Yoko worked him over with chops. Yoko hit a side belly to belly suplex with Vince doing his “that should do it” routine leading to a two count. Vince: “No he didn’t get him!” Vince’s commentary continues to make me chuckle with how over the top he was. Belly to back suplex by Yoko earned another two count. Yoko squeezed the trapezius area of Luger to slow it down for about one minute. Luger went for a body slam, Yoko landed on top and that got a two count as Heenan said he was impressed by Luger’s courage. Yokozuna hit a leg drop for a two count because not Hulk Hogan, brother. Cornette was yelling about how it’s a conspiracy. Yoko went for the Banzai Drop, but Luger moved and that drew a big ovation. Yoko looked exhausted. Luger whipped into the corner, Yoko charged and Luger moved. Yoko walked out of the corner and Luger hit a body slam to a thunderous ovation. Heenan called it a “hip lock” and Vince said it was a body slam. Luger punched Fuji while he was on the apron. Luger hit the running forearm smash on Yoko while the ref was looking at Fuji. Cornette on the apron, so Luger punched him. The ref Earl Hebner counted Yokozuna out for a ten count.
Winner by countout: Lex Luger (Yokozuna is still WWE Champion)
Analysis: **1/2 It was a decent match that was better than I remember, but it’s not like this was some great title match either. It was one of the most bizarre booking choices for a finish that I can ever recall. Like I noted earlier, I would have predicted a Luger win because historically speaking that’s the way this match would go with a face getting a monster push leading to a win. For whatever reason, WWE decided to have Yoko retain. There’s no complicated explanation for it other than Vince McMahon as booker not believing in Luger enough.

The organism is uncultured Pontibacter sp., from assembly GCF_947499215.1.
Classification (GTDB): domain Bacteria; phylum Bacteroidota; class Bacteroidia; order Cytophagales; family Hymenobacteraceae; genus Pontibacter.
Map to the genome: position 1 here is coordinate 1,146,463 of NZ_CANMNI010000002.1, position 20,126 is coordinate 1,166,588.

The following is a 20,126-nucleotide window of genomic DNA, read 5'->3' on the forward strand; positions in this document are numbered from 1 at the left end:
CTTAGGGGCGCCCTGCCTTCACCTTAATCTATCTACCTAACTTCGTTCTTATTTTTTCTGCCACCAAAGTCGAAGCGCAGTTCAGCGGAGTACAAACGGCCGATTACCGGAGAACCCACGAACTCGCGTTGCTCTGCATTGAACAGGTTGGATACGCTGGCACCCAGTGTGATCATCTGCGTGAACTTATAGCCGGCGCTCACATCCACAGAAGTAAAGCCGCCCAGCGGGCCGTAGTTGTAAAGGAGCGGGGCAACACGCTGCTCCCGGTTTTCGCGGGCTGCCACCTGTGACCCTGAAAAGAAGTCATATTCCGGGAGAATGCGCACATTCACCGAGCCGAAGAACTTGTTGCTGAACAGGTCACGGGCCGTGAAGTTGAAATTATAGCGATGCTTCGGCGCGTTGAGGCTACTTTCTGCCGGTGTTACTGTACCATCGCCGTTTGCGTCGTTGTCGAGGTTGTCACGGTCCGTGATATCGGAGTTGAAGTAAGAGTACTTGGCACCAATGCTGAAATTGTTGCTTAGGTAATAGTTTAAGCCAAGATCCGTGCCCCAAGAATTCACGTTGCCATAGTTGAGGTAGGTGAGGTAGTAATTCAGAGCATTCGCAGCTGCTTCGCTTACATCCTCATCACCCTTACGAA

Post match, Luger celebrated as if he won the title even though he didn’t. Vince McMahon said that “Lex Luger has done the impossible, he has beaten Yokozuna.” Other face wrestlers like the Steiners, Tatanka and Savage went to the ring to celebrate with Luger. Steiners put Luger on their shoulders. Luger waved an American flag in the air. Vince said that Luger will get his rematch.
There were red, white and blue balloons that fell from the rafters. Heenan yelled about how somebody needed to help Yokozuna. Vince: “Lex Luger, unquestionably an American hero if there was one.” Sure Vince, but he wasn’t enough of a hero for you to book him to be WWE Champion.
Analysis: The celebration was ridiculous. The story should have been about Luger not winning the title and he should be mad at that, but Vince kept talking about the rematch. I’m not talking about smiling a bit. It was one of the biggest celebrations you’re ever going to see, which is ridiculous because he failed to win the title.
A cheesy video about America played while focusing on Lex Luger and the Lex Express.
They went back to the arena with Yokozuna still out on the floor about five minutes after the match.
Luger was interviewed in the locker room by the other wrestlers. Tatanka was wearing a towel while the others were still in their gear. Luger said it was an honor to represent America. Ludvig Borga walked in to say he’s not impressed by Luger or the country he stands for. Borga said if they ever step into the ring he will crush him.
Analysis: When they had matches he didn’t crush him. The fans were the ones crushed because of how bad it was.
Vince and Bobby signed off as images were shown of Luger’s celebration to end it. Vince: “We hope you enjoyed SummerSlam as much as Yokozuna did.”
This event has a run time of 2 hours, 47 minutes on WWE Network.
FIVE RANDOM THOUGHTS
– Two countout finishes in two title matches? Plus, there was the DQ finish in the Hart/Lawler match too. Weird booking. I can’t explain it other than it was such a weird year for WWE where the creative team was changing plans all the time. They would get behind somebody with a push and suddenly go in another direction.